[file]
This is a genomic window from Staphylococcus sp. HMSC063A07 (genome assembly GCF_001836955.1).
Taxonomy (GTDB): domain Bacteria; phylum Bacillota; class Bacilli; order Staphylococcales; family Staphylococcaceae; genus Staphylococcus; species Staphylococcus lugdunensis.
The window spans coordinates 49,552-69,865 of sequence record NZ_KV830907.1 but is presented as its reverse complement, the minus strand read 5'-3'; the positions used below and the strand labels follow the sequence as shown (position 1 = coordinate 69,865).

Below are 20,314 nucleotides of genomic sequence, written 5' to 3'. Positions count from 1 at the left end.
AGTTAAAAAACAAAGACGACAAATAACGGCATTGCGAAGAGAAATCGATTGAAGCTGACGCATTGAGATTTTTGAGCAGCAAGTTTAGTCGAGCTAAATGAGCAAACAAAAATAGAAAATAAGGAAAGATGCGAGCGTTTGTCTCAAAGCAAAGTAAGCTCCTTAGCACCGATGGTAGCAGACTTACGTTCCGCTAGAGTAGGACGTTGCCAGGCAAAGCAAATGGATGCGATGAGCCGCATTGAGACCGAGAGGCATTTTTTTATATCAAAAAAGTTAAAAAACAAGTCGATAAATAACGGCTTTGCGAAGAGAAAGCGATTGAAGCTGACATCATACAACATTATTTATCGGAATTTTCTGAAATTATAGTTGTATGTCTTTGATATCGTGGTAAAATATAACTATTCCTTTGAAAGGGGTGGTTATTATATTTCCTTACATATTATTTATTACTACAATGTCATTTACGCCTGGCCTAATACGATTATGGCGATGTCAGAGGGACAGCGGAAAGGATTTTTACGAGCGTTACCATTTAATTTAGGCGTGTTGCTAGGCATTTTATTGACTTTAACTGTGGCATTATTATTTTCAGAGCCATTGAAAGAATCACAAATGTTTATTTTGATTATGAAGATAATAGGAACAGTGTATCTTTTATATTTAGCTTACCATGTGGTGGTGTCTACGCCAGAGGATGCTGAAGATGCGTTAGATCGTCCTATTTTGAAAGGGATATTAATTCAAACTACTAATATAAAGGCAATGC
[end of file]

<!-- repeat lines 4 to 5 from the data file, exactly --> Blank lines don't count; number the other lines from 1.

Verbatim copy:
Below are 20,314 nucleotides of genomic sequence, written 5' to 3'. Positions count from 1 at the left end.
AGTTAAAAAACAAAGACGACAAATAACGGCATTGCGAAGAGAAATCGATTGAAGCTGACGCATTGAGATTTTTGAGCAGCAAGTTTAGTCGAGCTAAATGAGCAAACAAAAATAGAAAATAAGGAAAGATGCGAGCGTTTGTCTCAAAGCAAAGTAAGCTCCTTAGCACCGATGGTAGCAGACTTACGTTCCGCTAGAGTAGGACGTTGCCAGGCAAAGCAAATGGATGCGATGAGCCGCATTGAGACCGAGAGGCATTTTTTTATATCAAAAAAGTTAAAAAACAAGTCGATAAATAACGGCTTTGCGAAGAGAAAGCGATTGAAGCTGACATCATACAACATTATTTATCGGAATTTTCTGAAATTATAGTTGTATGTCTTTGATATCGTGGTAAAATATAACTATTCCTTTGAAAGGGGTGGTTATTATATTTCCTTACATATTATTTATTACTACAATGTCATTTACGCCTGGCCTAATACGATTATGGCGATGTCAGAGGGACAGCGGAAAGGATTTTTACGAGCGTTACCATTTAATTTAGGCGTGTTGCTAGGCATTTTATTGACTTTAACTGTGGCATTATTATTTTCAGAGCCATTGAAAGAATCACAAATGTTTATTTTGATTATGAAGATAATAGGAACAGTGTATCTTTTATATTTAGCTTACCATGTGGTGGTGTCTACGCCAGAGGATGCTGAAGATGCGTTAGATCGTCCTATTTTGAAAGGGATATTAATTCAAACTACTAATATAAAGGCAATGC